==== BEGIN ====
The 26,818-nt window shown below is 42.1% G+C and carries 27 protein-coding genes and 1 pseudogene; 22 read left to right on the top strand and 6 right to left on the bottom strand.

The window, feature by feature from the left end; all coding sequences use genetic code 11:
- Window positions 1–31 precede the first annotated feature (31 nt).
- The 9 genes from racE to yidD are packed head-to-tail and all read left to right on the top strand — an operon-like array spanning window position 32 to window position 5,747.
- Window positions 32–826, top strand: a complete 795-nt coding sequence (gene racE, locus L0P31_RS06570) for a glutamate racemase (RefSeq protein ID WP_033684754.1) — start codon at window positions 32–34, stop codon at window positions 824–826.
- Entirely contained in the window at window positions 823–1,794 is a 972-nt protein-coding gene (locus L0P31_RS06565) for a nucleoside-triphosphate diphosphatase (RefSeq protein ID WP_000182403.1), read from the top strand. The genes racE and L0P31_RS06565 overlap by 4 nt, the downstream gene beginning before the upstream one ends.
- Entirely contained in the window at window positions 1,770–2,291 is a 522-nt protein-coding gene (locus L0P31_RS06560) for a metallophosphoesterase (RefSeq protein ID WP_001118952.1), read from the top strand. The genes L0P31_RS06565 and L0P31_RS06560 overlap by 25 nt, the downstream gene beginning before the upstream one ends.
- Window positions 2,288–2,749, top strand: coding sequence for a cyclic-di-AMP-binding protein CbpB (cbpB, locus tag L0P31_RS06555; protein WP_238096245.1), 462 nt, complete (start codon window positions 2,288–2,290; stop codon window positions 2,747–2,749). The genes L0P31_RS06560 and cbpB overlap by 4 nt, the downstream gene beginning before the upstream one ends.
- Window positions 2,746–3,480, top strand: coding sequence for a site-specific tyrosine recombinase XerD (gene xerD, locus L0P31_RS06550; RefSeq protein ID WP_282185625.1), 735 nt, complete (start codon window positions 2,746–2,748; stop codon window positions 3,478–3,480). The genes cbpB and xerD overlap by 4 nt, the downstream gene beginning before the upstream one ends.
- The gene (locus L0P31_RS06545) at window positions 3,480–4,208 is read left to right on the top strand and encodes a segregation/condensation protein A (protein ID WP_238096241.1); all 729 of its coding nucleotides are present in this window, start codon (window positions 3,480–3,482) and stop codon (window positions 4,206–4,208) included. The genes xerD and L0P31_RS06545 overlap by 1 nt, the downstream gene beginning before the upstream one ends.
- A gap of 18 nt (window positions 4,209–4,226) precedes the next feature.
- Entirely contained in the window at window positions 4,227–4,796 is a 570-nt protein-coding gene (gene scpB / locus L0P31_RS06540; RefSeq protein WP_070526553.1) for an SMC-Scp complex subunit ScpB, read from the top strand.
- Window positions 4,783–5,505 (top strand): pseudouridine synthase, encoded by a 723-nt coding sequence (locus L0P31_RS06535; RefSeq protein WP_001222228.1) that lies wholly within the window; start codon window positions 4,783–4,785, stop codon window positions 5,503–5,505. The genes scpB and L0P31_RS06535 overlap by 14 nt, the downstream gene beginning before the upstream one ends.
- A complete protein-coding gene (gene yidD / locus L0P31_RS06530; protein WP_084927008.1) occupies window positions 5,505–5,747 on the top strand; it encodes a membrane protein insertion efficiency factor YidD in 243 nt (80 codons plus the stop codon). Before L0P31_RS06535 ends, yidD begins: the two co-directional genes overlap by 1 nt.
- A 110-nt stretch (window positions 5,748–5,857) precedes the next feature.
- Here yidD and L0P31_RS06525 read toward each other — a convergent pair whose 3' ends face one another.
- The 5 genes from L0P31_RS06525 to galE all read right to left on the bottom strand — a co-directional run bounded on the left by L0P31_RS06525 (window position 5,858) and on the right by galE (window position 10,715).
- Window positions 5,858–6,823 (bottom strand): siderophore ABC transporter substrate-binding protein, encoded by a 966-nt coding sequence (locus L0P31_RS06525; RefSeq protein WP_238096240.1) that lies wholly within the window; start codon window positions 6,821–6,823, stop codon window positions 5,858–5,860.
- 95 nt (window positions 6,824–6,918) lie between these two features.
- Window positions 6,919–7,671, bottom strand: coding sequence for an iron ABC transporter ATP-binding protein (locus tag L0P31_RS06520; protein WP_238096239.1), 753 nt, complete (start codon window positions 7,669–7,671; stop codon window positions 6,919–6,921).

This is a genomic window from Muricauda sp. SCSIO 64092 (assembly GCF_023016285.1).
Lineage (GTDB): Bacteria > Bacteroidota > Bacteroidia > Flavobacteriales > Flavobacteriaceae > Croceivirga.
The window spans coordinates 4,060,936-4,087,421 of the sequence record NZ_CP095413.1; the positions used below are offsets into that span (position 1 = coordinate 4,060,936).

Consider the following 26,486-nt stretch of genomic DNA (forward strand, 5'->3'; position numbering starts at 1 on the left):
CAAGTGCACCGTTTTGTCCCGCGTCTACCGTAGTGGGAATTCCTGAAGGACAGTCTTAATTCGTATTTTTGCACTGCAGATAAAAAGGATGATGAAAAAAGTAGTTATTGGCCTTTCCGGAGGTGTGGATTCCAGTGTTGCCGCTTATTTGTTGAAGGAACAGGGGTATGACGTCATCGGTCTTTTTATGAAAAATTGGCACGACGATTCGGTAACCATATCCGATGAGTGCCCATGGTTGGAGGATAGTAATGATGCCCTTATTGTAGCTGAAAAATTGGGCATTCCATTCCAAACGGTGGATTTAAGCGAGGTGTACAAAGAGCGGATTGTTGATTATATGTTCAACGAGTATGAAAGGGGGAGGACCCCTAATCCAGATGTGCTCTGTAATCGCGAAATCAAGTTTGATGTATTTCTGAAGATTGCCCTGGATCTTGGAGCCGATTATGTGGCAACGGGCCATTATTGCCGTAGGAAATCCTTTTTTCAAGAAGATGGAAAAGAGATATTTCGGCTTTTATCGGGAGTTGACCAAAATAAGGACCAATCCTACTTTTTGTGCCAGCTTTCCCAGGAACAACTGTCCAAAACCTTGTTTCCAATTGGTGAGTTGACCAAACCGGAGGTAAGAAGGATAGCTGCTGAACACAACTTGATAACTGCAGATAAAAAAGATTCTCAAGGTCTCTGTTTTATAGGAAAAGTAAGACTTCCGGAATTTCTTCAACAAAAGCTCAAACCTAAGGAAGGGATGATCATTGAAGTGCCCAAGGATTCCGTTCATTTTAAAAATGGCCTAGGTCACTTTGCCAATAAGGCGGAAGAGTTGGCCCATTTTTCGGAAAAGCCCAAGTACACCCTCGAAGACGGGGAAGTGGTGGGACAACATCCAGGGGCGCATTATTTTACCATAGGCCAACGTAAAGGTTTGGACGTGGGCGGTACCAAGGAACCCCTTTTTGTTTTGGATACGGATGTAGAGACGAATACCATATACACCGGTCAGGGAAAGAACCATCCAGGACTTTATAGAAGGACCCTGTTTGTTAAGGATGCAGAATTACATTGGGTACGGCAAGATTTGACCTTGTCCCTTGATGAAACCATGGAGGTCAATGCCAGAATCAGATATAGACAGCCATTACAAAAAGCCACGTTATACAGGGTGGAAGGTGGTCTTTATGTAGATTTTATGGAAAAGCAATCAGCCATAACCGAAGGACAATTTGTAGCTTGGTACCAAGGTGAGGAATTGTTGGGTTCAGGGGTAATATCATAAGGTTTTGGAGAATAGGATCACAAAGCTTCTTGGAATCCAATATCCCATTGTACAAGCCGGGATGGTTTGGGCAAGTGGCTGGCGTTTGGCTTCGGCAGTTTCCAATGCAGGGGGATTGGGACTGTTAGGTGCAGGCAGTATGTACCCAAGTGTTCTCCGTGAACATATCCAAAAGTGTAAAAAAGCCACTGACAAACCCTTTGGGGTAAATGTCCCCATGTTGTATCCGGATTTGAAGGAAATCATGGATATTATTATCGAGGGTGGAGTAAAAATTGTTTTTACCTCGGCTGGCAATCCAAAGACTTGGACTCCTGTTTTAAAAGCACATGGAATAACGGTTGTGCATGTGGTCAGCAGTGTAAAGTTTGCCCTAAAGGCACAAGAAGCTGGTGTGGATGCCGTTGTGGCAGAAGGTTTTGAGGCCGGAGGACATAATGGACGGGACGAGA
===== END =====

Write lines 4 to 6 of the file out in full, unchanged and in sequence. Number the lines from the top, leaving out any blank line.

- The 9 genes from racE to yidD are packed head-to-tail and all read left to right on the top strand — an operon-like array spanning window position 32 to window position 5,747.
- Window positions 32–826, top strand: a complete 795-nt coding sequence (gene racE, locus L0P31_RS06570) for a glutamate racemase (RefSeq protein ID WP_033684754.1) — start codon at window positions 32–34, stop codon at window positions 824–826.
- Entirely contained in the window at window positions 823–1,794 is a 972-nt protein-coding gene (locus L0P31_RS06565) for a nucleoside-triphosphate diphosphatase (RefSeq protein ID WP_000182403.1), read from the top strand. The genes racE and L0P31_RS06565 overlap by 4 nt, the downstream gene beginning before the upstream one ends.